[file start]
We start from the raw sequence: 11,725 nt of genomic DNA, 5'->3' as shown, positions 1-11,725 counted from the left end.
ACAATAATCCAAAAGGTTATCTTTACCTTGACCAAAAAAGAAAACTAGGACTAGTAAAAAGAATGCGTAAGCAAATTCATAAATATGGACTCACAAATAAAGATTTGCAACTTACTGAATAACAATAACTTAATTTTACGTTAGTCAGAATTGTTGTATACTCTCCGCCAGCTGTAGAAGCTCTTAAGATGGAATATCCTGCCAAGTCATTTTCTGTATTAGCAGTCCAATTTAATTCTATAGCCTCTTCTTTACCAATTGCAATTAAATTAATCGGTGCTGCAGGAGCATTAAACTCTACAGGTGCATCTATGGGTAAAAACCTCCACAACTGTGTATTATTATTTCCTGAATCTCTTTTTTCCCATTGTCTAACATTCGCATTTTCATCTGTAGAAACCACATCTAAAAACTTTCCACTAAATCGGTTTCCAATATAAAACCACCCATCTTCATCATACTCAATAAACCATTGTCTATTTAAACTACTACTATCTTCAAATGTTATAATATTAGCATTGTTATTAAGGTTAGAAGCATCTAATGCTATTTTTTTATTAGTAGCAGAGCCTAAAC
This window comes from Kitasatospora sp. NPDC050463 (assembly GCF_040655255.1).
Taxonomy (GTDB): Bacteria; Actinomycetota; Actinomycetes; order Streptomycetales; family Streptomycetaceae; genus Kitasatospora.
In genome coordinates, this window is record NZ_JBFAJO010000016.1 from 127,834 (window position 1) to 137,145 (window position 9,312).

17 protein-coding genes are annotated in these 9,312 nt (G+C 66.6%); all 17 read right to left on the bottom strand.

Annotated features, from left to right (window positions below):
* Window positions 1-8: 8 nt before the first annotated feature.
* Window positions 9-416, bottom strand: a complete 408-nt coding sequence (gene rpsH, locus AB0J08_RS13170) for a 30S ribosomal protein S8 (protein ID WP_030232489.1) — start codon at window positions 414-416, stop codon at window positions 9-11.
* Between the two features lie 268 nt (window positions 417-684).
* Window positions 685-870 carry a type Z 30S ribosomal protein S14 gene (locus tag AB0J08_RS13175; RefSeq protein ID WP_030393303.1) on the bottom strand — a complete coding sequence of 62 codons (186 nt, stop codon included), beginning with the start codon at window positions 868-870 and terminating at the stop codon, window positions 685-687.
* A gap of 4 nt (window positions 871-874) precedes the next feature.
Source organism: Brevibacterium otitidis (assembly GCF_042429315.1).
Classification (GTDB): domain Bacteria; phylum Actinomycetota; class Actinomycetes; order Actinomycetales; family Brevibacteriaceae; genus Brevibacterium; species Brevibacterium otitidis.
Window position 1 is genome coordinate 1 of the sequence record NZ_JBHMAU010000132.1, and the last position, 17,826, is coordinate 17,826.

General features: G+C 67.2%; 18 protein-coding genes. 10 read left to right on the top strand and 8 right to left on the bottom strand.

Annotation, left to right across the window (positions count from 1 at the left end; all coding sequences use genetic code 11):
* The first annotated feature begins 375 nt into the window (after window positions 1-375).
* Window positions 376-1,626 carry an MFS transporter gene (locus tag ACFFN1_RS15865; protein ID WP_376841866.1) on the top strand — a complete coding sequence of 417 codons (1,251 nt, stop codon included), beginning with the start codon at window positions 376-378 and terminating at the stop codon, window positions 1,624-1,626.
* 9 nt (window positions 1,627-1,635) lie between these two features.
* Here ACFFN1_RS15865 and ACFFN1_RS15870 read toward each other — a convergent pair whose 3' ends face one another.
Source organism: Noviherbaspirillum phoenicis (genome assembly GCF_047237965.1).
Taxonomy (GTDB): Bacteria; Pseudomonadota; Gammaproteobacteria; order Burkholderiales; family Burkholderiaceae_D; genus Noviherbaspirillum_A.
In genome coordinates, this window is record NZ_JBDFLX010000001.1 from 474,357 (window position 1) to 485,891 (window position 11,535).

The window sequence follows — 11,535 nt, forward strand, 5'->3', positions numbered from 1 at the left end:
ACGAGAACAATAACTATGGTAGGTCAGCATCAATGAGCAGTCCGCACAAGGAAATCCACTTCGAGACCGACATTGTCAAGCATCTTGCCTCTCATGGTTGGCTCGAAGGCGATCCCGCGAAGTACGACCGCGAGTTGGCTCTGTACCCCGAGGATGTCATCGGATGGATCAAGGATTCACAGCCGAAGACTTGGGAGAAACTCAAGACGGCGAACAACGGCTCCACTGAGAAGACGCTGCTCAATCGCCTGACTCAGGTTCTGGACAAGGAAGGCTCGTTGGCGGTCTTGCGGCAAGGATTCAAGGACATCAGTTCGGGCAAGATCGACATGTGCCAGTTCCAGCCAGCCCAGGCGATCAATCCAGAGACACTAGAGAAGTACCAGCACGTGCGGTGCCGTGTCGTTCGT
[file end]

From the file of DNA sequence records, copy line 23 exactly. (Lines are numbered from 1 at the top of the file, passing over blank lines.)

Taxonomy (GTDB): Bacteria; Pseudomonadota; Gammaproteobacteria; order Burkholderiales; family Burkholderiaceae_D; genus Noviherbaspirillum_A.